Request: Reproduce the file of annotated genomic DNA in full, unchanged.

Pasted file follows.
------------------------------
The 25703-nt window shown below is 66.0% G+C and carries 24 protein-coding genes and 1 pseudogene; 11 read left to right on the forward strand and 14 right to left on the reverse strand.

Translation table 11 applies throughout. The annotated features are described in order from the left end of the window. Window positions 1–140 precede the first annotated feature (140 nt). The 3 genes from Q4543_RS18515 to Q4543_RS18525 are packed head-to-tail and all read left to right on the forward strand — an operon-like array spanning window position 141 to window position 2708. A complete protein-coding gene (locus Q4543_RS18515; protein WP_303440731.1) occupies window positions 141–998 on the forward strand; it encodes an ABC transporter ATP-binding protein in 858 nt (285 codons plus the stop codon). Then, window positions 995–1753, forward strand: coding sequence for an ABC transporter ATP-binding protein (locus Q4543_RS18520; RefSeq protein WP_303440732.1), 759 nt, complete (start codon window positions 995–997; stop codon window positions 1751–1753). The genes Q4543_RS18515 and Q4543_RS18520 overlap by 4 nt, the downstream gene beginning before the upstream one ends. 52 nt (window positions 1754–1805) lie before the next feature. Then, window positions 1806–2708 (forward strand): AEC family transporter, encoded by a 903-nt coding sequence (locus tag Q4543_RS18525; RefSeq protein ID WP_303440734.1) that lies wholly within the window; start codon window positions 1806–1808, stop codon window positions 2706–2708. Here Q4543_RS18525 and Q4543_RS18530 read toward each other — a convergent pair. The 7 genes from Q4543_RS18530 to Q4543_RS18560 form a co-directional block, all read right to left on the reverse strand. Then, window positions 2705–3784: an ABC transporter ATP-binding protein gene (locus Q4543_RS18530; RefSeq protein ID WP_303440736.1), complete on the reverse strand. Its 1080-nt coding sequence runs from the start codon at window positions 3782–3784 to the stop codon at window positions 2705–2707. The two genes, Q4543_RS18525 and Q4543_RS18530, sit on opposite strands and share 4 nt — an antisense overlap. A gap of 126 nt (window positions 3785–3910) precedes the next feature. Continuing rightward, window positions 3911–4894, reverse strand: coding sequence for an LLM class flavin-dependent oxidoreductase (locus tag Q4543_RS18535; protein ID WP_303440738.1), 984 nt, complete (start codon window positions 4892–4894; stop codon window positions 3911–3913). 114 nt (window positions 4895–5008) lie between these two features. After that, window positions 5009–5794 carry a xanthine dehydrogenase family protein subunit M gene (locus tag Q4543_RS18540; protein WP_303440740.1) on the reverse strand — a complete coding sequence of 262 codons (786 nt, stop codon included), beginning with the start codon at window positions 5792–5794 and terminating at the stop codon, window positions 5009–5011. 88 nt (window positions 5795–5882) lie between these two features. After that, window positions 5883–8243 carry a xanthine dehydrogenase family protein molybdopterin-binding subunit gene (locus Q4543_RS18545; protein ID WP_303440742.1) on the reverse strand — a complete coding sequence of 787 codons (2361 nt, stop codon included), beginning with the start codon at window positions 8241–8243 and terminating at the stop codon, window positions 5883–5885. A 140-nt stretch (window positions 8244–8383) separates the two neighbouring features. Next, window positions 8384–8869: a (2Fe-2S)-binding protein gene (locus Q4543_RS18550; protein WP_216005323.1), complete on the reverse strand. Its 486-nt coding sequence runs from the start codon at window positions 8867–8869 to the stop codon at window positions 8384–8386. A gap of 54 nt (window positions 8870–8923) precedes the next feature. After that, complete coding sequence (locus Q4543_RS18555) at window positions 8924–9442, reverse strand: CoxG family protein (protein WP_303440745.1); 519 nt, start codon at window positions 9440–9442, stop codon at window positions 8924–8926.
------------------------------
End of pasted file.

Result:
The 25703-nt window shown below is 66.0% G+C and carries 24 protein-coding genes and 1 pseudogene; 11 read left to right on the forward strand and 14 right to left on the reverse strand.

Translation table 11 applies throughout. The annotated features are described in order from the left end of the window. Window positions 1–140 precede the first annotated feature (140 nt). The 3 genes from Q4543_RS18515 to Q4543_RS18525 are packed head-to-tail and all read left to right on the forward strand — an operon-like array spanning window position 141 to window position 2708. A complete protein-coding gene (locus Q4543_RS18515; protein WP_303440731.1) occupies window positions 141–998 on the forward strand; it encodes an ABC transporter ATP-binding protein in 858 nt (285 codons plus the stop codon). Then, window positions 995–1753, forward strand: coding sequence for an ABC transporter ATP-binding protein (locus Q4543_RS18520; RefSeq protein WP_303440732.1), 759 nt, complete (start codon window positions 995–997; stop codon window positions 1751–1753). The genes Q4543_RS18515 and Q4543_RS18520 overlap by 4 nt, the downstream gene beginning before the upstream one ends. 52 nt (window positions 1754–1805) lie before the next feature. Then, window positions 1806–2708 (forward strand): AEC family transporter, encoded by a 903-nt coding sequence (locus tag Q4543_RS18525; RefSeq protein ID WP_303440734.1) that lies wholly within the window; start codon window positions 1806–1808, stop codon window positions 2706–2708. Here Q4543_RS18525 and Q4543_RS18530 read toward each other — a convergent pair. The 7 genes from Q4543_RS18530 to Q4543_RS18560 form a co-directional block, all read right to left on the reverse strand. Then, window positions 2705–3784: an ABC transporter ATP-binding protein gene (locus Q4543_RS18530; RefSeq protein ID WP_303440736.1), complete on the reverse strand. Its 1080-nt coding sequence runs from the start codon at window positions 3782–3784 to the stop codon at window positions 2705–2707. The two genes, Q4543_RS18525 and Q4543_RS18530, sit on opposite strands and share 4 nt — an antisense overlap. A gap of 126 nt (window positions 3785–3910) precedes the next feature. Continuing rightward, window positions 3911–4894, reverse strand: coding sequence for an LLM class flavin-dependent oxidoreductase (locus tag Q4543_RS18535; protein ID WP_303440738.1), 984 nt, complete (start codon window positions 4892–4894; stop codon window positions 3911–3913). 114 nt (window positions 4895–5008) lie between these two features. After that, window positions 5009–5794 carry a xanthine dehydrogenase family protein subunit M gene (locus tag Q4543_RS18540; protein WP_303440740.1) on the reverse strand — a complete coding sequence of 262 codons (786 nt, stop codon included), beginning with the start codon at window positions 5792–5794 and terminating at the stop codon, window positions 5009–5011. 88 nt (window positions 5795–5882) lie between these two features. After that, window positions 5883–8243 carry a xanthine dehydrogenase family protein molybdopterin-binding subunit gene (locus Q4543_RS18545; protein ID WP_303440742.1) on the reverse strand — a complete coding sequence of 787 codons (2361 nt, stop codon included), beginning with the start codon at window positions 8241–8243 and terminating at the stop codon, window positions 5883–5885. A 140-nt stretch (window positions 8244–8383) separates the two neighbouring features. Next, window positions 8384–8869: a (2Fe-2S)-binding protein gene (locus Q4543_RS18550; protein WP_216005323.1), complete on the reverse strand. Its 486-nt coding sequence runs from the start codon at window positions 8867–8869 to the stop codon at window positions 8384–8386. A gap of 54 nt (window positions 8870–8923) precedes the next feature. After that, complete coding sequence (locus Q4543_RS18555) at window positions 8924–9442, reverse strand: CoxG family protein (protein WP_303440745.1); 519 nt, start codon at window positions 9440–9442, stop codon at window positions 8924–8926.